As all people know, Russia is the largest country in the world. If so, Siberia is the largest territory in Russia and divided into West Siberian Basin, Central Siberian Plateau and Eastern Siberia.
Siberia occupies a huge territory about 5.2 million square miles with a wide variety of climatic conditions and geographic landscapes which roughly corresponds to about 9 percent of Earth's dry land mass. It is bounded by the Ural Mountains in the west and by the Pacific Ocean in the east. To the south lies central Asia, Mongolia, and China, and to the north the Arctic Ocean. Apart from the Russian-speaking Siberians, about one-twentieth of the population consists of aboriginal groups. To better understand the food and meal traditions of the Siberian people, it is necessary to review the geography, climate, and the history of this region.
Eastern Siberia is included Irkutsk, Lake Baikal and Republic of Buryatia, Russia and Irkutsk, Lake Baikal and Ulan – Ude are famous as one of the stopover destination of Trans – Siberia and Trans – Mongolian train route. Selena Travel features Eastern Siberia with its tours offered on the website.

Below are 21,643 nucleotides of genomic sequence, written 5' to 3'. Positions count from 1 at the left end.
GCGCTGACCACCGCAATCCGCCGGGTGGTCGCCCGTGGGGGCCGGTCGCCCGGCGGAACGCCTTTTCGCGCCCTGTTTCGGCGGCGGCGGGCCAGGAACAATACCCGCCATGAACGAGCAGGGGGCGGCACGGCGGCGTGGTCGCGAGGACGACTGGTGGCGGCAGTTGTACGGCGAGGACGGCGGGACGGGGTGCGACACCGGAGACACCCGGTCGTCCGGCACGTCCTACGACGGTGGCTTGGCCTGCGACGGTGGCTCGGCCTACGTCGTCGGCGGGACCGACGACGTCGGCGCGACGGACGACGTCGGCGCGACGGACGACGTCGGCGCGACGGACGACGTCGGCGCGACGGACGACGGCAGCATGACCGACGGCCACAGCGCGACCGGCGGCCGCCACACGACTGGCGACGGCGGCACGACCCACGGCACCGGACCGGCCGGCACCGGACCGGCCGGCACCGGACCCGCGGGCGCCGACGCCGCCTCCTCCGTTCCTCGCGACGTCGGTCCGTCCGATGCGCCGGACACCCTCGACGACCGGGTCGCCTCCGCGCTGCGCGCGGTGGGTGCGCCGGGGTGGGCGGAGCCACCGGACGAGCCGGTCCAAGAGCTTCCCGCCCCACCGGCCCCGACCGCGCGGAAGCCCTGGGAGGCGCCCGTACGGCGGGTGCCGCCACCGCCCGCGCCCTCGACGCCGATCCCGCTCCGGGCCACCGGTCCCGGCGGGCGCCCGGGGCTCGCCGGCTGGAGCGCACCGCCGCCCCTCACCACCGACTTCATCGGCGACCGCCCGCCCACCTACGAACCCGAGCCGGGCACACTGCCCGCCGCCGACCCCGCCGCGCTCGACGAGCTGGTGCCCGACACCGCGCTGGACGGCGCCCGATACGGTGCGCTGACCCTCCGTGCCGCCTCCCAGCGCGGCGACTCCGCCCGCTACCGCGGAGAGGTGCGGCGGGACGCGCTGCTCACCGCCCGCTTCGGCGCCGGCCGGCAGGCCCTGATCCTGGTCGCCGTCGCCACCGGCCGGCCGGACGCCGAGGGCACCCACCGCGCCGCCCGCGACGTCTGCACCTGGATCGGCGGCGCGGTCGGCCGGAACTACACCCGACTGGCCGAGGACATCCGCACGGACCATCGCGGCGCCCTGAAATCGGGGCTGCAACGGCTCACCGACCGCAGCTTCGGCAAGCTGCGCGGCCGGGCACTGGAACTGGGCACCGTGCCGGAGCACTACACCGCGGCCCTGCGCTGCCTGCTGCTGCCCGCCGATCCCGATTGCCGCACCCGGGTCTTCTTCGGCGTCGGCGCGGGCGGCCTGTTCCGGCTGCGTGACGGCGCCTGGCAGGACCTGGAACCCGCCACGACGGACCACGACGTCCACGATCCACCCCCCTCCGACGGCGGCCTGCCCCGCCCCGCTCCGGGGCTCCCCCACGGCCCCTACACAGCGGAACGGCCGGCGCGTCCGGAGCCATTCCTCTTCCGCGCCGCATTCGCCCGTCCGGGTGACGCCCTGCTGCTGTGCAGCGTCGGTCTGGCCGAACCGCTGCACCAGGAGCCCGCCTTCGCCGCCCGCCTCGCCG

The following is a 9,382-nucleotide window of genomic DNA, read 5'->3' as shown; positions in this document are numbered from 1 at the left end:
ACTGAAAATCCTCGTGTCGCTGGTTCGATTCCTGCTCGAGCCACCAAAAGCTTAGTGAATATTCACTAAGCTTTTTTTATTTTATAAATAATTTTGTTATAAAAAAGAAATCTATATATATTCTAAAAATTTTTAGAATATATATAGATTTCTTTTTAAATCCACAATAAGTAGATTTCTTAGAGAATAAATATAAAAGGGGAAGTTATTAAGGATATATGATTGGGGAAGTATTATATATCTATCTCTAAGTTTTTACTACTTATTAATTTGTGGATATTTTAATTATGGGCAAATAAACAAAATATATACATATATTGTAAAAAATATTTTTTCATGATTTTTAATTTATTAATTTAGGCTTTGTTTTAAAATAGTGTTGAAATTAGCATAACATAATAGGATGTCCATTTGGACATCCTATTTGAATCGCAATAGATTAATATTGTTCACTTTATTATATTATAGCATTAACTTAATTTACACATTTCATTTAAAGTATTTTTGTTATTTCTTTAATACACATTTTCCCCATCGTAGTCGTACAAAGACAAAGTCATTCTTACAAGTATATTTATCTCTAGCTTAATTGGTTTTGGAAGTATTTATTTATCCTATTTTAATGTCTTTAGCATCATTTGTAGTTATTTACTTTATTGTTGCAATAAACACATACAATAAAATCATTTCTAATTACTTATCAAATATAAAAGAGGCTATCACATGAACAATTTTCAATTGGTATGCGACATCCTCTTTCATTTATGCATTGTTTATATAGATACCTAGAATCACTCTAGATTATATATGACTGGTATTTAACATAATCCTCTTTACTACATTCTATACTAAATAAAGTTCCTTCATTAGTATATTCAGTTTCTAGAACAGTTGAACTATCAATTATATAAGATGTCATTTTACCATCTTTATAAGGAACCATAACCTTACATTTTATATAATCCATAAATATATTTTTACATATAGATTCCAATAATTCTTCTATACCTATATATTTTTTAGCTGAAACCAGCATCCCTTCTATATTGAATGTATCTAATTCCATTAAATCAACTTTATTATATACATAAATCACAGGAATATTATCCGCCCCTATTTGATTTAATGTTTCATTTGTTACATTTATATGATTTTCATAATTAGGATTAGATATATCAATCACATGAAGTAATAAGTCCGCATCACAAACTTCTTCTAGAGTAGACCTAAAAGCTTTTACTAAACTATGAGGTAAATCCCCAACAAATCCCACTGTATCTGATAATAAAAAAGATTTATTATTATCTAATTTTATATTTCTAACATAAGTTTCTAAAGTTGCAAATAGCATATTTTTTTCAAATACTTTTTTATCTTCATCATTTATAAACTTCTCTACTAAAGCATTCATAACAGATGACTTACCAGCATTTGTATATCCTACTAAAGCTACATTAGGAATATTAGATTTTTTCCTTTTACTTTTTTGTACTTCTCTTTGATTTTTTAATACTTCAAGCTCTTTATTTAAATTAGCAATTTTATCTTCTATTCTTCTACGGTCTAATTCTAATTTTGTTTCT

Irkutsk has over 600,000 people and is located on the Angara River. It is the starting point for many who adventure to the Lake Baikal area because it is a major point on the Trans-Siberian/Trans-Mongolian train route. Founded by Russians in 1652 as a major fort beyond the Ural Mountains, it was populated by exiled political prisoners sent by the tsars and communists. Today, the city has become a college town with many young people attending universities there.
Lake Baikal is the largest freshwater lake in the world with an average depth of 744.4 m (2,442 ft) and contains roughly 20 percent of the world´s surface fresh water. The body of water is also known as the “Baikal Sea” and the "Pearl of Siberia". At 1,642 meters (5,390 ft) Lake Baikal is the deepest, and among the clearest lakes in the world. At more than 25 million years old, Baikal is also the world´s oldest lake. Baikal is home to more than 1,700 species of plants and animals, two thirds of which can be found nowhere else in the world and was declared a UNESCO World Heritage Site in 1996.